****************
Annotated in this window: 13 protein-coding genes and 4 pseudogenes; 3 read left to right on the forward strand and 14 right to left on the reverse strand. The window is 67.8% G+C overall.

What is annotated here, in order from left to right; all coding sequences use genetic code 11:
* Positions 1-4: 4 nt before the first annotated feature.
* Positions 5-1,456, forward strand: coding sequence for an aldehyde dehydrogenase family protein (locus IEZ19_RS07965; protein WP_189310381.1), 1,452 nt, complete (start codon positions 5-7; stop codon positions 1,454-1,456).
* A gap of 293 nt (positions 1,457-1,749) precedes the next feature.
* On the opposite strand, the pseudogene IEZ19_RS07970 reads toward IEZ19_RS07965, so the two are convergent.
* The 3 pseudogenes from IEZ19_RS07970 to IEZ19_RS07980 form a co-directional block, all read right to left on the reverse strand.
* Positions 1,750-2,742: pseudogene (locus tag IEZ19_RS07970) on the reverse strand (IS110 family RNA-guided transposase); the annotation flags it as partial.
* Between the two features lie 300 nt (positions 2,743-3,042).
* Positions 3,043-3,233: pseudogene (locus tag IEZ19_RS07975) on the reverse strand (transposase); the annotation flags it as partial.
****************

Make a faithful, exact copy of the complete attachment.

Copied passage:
Annotated in this window: 13 protein-coding genes and 4 pseudogenes; 3 read left to right on the forward strand and 14 right to left on the reverse strand. The window is 67.8% G+C overall.

What is annotated here, in order from left to right; all coding sequences use genetic code 11:
* Positions 1-4: 4 nt before the first annotated feature.
* Positions 5-1,456, forward strand: coding sequence for an aldehyde dehydrogenase family protein (locus IEZ19_RS07965; protein WP_189310381.1), 1,452 nt, complete (start codon positions 5-7; stop codon positions 1,454-1,456).
* A gap of 293 nt (positions 1,457-1,749) precedes the next feature.
* On the opposite strand, the pseudogene IEZ19_RS07970 reads toward IEZ19_RS07965, so the two are convergent.
* The 3 pseudogenes from IEZ19_RS07970 to IEZ19_RS07980 form a co-directional block, all read right to left on the reverse strand.
* Positions 1,750-2,742: pseudogene (locus tag IEZ19_RS07970) on the reverse strand (IS110 family RNA-guided transposase); the annotation flags it as partial.
* Between the two features lie 300 nt (positions 2,743-3,042).
* Positions 3,043-3,233: pseudogene (locus tag IEZ19_RS07975) on the reverse strand (transposase); the annotation flags it as partial.